Note that in May 2017 the individual trails remain unnamed. This page will be updated. But in the meantime, study your trail map and obey the one-way indicators on the carsonite posts at trail intersections. The trails are on private property but are open to the public for riding without charge.
Trailhead parking is north of the DeJoria Center in High Star Ranch. To get there, go past all the buildings and parking lots until it looks like you’re entering pure farmland. Then turn to your right to the parking area. The trail entry is at the far north-east corner.
Looking northeast from the parking lot. There were 10 cars with bike racks here on the day I rode, but I didn’t see a single biker on the mountain. That’s the beauty of one-way trails!
The step-over entry to the trails. If you’re behind the buildings and wondering where to go, look ahead to the left and uphill for this fence.
Follow the trail until it joins dirt road and turns toward the Weber-Provo canal. Just uphill from the step-over, stay to the right at the trail fork to begin your climb. (The left-hand fork is a one-way downhill trail.) All but 2.5 miles of the system are one-way trails, so take a map or you may miss your trail connections.
From the bottom, there are two climbing choices. The first fork comes about 150 yards after the step-over. Left uphill is rated intermediate; right easy. I found these trails to be very similar in difficulty. The difference is, the left fork is one-way uphill and is a little shorter. The right fork is a two-way multi-user trail. I recommend you take the blue-level uphill-only trail for your climb.
On the blue climbing trail.
The climbing turns are generous in radius, with a flatter roll-in before and a recovery section afterward. You’ll like climbing here.
For a short quick experienced-beginner ride, take the uphill-only trail. At the uphill fork, go downhill on the two-way trail, then keep left for the intermediate downhill-only flow trail. (This is the easiest of the downhill flow trails, with nothing dangerous or tricky.) At the bottom, keep heading north back to the trailhead. See the track files below.
Most riders will want to keep heading uphill. At 1.8 miles from parking, pass the northern downhill flow trail. 0.2 miles later, stay left as the upper south one-way downhill flow trail joins. What follows is a traverse to the northeast, which will bring you to the bottom of a little (one-way) loop at mile 2.7. Fork to the right — your only option.
We’re approaching the top of the two-way trail. The terrain has changed from sage and oak brush to maple, chokecherry, and squawbush.
Drone shot on the south side of the smaller one-way loop, heading east, just before the trail fork where you either complete the little loop, or keep climbing on the bigger loop to the top.
0.6 miles later, the upper south flow trail is straight ahead. If you’re done, keep right and descend. Otherwise, turn to the left and keep climbing. At mile 3.5, the left (downhill) fork takes you around the little loop. Staying right and uphill starts you on the upper (one-way) trail to the top.
So you’re climbing the top loop, one-way counterclockwise. When you hit a trail fork 0.8 miles later, turn hard left. The right fork just takes you over to the resort’s doubletrack maintenance road.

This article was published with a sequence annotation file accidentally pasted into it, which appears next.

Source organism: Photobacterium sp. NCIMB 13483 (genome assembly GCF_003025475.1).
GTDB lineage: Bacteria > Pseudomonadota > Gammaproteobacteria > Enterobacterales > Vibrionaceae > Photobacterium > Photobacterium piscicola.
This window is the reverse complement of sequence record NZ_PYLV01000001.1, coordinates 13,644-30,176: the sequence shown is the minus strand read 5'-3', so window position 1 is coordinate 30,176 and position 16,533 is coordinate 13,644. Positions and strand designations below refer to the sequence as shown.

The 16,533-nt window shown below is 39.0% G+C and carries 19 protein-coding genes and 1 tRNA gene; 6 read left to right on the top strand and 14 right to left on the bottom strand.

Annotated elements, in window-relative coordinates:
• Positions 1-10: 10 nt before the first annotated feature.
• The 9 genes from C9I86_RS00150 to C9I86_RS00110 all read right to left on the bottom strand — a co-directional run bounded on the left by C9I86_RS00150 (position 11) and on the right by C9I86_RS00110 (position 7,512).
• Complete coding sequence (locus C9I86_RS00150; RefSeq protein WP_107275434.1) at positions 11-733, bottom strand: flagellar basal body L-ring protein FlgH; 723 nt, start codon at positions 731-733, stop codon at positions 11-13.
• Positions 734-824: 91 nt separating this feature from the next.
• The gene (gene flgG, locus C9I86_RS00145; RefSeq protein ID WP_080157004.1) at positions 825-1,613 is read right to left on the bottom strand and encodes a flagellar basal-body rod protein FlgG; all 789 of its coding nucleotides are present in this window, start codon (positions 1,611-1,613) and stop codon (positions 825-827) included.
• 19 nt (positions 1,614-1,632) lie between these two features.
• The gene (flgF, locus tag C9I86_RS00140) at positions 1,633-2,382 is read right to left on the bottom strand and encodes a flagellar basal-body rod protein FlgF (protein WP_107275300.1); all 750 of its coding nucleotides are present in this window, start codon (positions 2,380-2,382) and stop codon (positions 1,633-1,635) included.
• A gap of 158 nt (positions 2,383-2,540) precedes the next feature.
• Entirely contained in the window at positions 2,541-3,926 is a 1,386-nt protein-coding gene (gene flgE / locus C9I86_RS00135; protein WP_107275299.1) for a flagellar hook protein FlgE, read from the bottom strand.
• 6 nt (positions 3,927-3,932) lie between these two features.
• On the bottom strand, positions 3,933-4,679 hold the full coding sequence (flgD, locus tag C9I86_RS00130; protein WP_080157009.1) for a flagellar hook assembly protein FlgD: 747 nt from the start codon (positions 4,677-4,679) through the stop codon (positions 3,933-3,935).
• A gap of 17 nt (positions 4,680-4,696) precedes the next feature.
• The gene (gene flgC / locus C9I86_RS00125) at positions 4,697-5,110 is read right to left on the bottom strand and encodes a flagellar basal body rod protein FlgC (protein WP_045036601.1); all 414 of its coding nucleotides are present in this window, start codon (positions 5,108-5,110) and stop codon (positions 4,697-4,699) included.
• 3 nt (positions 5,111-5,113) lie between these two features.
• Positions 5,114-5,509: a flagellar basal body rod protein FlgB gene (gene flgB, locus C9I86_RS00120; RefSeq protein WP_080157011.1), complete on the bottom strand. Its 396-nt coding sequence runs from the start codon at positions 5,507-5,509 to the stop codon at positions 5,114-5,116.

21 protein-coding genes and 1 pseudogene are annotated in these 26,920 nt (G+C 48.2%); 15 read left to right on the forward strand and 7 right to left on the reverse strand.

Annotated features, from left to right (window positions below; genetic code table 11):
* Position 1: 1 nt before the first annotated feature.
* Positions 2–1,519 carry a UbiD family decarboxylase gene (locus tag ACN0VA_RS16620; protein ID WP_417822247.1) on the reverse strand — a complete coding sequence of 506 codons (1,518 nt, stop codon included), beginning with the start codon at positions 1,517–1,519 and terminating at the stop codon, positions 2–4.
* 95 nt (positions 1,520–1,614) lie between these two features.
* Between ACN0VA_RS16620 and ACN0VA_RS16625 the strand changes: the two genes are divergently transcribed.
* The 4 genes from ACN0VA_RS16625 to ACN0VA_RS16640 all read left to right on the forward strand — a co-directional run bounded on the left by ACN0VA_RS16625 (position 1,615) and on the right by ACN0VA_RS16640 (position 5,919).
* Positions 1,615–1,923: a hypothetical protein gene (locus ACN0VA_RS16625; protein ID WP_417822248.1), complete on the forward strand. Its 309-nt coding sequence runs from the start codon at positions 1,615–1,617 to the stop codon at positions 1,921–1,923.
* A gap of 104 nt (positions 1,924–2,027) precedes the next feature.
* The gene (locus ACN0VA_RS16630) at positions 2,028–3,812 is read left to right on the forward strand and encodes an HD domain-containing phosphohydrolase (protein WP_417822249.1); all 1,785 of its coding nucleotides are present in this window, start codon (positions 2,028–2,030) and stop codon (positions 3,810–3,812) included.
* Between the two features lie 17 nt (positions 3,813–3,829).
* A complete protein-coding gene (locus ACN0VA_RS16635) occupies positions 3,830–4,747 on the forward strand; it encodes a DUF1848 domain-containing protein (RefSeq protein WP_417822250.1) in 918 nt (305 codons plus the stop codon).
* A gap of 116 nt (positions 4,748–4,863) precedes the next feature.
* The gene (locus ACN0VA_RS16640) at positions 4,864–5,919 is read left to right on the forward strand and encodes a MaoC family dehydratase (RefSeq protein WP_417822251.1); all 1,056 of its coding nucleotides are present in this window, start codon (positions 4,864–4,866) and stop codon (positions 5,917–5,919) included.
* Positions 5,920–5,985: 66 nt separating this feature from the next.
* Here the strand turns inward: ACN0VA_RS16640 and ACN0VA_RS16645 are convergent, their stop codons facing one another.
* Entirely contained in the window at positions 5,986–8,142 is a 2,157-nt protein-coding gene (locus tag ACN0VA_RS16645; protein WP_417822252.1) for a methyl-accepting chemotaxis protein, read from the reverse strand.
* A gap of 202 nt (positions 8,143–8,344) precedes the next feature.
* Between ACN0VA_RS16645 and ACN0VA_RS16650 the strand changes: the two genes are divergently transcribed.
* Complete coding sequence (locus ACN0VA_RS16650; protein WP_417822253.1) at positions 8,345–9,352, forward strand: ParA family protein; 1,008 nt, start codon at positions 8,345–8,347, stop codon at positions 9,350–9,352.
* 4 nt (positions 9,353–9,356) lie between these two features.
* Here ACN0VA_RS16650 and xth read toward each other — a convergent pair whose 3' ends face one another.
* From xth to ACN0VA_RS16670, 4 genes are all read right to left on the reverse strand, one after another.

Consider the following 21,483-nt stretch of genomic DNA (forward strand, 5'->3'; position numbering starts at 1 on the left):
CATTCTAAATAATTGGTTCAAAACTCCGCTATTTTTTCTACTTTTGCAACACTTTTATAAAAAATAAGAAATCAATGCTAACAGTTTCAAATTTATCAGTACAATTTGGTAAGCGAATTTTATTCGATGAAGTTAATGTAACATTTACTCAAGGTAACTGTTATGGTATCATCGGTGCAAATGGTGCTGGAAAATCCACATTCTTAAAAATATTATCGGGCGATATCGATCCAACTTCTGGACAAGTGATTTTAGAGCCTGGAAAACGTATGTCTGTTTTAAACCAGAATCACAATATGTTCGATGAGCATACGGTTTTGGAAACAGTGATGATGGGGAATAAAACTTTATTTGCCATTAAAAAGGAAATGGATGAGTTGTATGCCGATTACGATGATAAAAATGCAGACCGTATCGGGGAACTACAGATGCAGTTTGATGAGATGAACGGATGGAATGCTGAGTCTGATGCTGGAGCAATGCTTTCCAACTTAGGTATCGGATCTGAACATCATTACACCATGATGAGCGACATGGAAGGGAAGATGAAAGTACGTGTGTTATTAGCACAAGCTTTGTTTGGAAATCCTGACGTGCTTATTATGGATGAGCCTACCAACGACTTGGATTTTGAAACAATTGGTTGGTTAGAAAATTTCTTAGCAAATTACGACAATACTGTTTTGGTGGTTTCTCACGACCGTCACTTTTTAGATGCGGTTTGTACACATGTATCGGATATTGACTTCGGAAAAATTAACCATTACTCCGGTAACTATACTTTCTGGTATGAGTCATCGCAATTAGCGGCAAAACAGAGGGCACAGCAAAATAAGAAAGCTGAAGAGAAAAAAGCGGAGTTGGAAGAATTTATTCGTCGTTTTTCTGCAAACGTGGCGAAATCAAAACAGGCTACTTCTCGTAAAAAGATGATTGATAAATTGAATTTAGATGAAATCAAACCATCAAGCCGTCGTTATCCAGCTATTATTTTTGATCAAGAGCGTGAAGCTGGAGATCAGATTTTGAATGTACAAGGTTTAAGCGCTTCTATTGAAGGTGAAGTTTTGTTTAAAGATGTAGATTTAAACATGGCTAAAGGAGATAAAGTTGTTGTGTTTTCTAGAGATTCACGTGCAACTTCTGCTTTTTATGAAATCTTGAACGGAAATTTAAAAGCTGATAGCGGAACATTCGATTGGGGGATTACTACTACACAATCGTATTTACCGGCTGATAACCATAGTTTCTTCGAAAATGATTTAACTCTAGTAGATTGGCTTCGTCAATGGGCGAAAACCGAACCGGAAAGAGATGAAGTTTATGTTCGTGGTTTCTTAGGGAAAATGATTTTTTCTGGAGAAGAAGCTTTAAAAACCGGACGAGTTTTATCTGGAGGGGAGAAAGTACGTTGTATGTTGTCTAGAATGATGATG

The ride’s high point comes at mile 4.5, but is unmarked. If you wanted to take a photo at the top, stop if you find yourself starting downhill into aspens. Walk back to the open area.
View of Kamas and the mountains of the Wasatch Front.
Rocketing around a turn in the aspens on the upper loop. Note the high berm.
The trail descends through beautifully bermed swooping turns. Lots of turns. The trees will change from aspen to oak and maple.
The trail joins the little loop (still one-way here), then returns to the trail fork with the two-way part of the trail. I recommend you keep straight (left) and climb back uphill to reach the one-way downhill trail you passed on your way up.
The upper southern flow trail feels different than the downhill you rode at the top. It’s rockier and more open. There are periodic challenges — little rock gardens to bang over and ledges to drop. None are beyond the abilities of an intermediate rider. But this trail is a little trickier and there’s more potential to mess up.
Rock garden roll-over on the upper south flow trail.
Fun stuff. This trail system belongs on your list.
When you rejoin the two-way trail, keep going downhill. After 1/4 mile, you’ll reach the top of the northern downhill flow trail. Make a hard right to enter the trail. Descend the trail to the first trail fork just above the canal.
Either call it a day, or head back uphill to hit the parts you missed.
Beautifully constructed trails. Scenic and fun to ride. The top loop offers great flow, and is certainly worth the climb.
Again, High Star Ranch is private property. So behave yourself. Respect trail closures and follow the rules, so these trails can stay open to the public for free riding.
Almost to the bottom. Heading west toward the trailhead on the northern flow trail.
From Salt Lake, take I-80 to US-40, then take the Kamas exit to SR-248 eastbound. In Kamas, turn left on SR-32 and proceed to the trailhead as above.
From Utah Country, head to Heber and turn left on US-40. At the light below Jordanelle, turn right on SR-32. In Francis, turn left at the stop sign to stay on SR-32. Go straight through Kamas, and just as you’re about to leave town, turn right at the High Star Ranch entry. Turn left at the road intersection, then head northeast until you see the sign for trailhead parking.
Topo map for printing: View topo
GPX track file for trails:
Download multi-track file
Short easy loop Up and Back figure-eight plus
Lodging, camping, shops:
Links to Park City area resources
Links to Heber resources
No water at the trailhead itself. Outdoor bathroom available.